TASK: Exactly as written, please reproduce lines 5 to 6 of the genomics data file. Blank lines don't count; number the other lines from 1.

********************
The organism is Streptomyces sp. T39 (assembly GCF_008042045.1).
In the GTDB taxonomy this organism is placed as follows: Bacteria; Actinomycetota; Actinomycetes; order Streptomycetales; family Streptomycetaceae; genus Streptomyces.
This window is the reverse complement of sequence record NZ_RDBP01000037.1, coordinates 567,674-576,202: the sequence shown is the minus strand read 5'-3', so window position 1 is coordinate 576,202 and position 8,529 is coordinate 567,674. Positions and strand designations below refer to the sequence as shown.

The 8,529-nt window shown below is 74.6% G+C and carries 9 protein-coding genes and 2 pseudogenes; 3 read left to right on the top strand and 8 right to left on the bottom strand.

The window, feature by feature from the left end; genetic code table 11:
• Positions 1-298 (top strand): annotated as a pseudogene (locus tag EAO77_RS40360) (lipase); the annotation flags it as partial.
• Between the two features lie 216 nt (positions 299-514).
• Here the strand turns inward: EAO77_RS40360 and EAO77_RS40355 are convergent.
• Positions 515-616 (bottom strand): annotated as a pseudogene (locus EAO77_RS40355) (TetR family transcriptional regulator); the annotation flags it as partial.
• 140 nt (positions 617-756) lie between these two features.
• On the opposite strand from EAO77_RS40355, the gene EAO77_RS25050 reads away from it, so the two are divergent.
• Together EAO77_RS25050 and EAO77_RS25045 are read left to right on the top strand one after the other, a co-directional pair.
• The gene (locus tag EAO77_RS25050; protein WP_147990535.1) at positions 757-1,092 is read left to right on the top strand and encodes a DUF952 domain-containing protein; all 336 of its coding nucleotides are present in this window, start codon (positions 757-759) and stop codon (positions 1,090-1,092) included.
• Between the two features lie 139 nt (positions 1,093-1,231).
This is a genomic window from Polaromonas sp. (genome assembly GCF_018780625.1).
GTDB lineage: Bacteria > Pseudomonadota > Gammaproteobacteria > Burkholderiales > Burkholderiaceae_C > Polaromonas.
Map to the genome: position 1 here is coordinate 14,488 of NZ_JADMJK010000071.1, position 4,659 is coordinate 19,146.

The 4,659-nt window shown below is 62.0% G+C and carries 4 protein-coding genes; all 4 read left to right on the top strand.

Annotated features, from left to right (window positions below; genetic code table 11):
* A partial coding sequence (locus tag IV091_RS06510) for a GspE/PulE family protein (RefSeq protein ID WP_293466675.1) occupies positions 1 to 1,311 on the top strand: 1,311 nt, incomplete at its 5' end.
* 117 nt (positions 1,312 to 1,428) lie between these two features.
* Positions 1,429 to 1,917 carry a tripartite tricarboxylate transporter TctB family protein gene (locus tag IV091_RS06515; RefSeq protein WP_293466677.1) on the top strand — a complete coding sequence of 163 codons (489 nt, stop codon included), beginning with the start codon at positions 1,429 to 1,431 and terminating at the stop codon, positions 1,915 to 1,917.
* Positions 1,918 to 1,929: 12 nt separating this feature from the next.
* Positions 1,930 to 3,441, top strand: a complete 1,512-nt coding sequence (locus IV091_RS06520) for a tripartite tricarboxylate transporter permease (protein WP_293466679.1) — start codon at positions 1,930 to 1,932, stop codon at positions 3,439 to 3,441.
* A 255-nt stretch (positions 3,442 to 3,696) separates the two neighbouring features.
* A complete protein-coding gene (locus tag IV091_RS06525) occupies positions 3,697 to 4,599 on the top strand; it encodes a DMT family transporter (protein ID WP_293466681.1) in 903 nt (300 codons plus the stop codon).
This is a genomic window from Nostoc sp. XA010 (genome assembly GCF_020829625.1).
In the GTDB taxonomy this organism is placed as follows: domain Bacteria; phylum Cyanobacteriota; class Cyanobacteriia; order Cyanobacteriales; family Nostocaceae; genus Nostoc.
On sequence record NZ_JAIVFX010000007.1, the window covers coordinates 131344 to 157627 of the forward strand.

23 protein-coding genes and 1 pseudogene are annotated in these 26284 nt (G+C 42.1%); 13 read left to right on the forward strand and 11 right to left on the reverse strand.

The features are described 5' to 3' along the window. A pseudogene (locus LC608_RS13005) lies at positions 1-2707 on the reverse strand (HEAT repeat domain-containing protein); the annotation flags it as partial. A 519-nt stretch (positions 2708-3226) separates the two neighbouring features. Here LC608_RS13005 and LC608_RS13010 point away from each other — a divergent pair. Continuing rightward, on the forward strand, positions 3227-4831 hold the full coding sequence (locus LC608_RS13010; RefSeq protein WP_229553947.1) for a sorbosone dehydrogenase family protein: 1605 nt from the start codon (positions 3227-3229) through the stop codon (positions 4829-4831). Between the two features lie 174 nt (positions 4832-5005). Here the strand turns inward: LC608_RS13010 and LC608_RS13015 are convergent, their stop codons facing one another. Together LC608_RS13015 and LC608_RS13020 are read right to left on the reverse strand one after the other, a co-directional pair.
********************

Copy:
The window, feature by feature from the left end; genetic code table 11:
• Positions 1-298 (top strand): annotated as a pseudogene (locus tag EAO77_RS40360) (lipase); the annotation flags it as partial.